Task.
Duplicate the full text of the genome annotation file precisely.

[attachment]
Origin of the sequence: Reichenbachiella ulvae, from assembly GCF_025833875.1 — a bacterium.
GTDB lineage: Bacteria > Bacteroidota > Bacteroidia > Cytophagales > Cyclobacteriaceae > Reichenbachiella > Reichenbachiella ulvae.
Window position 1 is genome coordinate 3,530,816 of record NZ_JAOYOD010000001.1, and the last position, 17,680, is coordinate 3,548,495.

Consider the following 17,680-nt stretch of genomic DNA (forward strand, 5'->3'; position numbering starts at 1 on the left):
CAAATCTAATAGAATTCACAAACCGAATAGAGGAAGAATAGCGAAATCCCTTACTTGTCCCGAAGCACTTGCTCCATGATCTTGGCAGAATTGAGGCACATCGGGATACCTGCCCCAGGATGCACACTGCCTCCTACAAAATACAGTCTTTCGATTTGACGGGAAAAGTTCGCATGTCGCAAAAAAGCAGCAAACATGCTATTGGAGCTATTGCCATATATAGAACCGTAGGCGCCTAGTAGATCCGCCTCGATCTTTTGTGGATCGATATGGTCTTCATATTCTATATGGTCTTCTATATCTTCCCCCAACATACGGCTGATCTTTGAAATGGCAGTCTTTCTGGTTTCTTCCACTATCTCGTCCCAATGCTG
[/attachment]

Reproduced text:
Origin of the sequence: Reichenbachiella ulvae, from assembly GCF_025833875.1 — a bacterium.
GTDB lineage: Bacteria > Bacteroidota > Bacteroidia > Cytophagales > Cyclobacteriaceae > Reichenbachiella > Reichenbachiella ulvae.
Window position 1 is genome coordinate 3,530,816 of record NZ_JAOYOD010000001.1, and the last position, 17,680, is coordinate 3,548,495.

Consider the following 17,680-nt stretch of genomic DNA (forward strand, 5'->3'; position numbering starts at 1 on the left):
CAAATCTAATAGAATTCACAAACCGAATAGAGGAAGAATAGCGAAATCCCTTACTTGTCCCGAAGCACTTGCTCCATGATCTTGGCAGAATTGAGGCACATCGGGATACCTGCCCCAGGATGCACACTGCCTCCTACAAAATACAGTCTTTCGATTTGACGGGAAAAGTTCGCATGTCGCAAAAAAGCAGCAAACATGCTATTGGAGCTATTGCCATATATAGAACCGTAGGCGCCTAGTAGATCCGCCTCGATCTTTTGTGGATCGATATGGTCTTCATATTCTATATGGTCTTCTATATCTTCCCCCAACATACGGCTGATCTTTGAAATGGCAGTCTTTCTGGTTTCTTCCACTATCTCGTCCCAATGCTG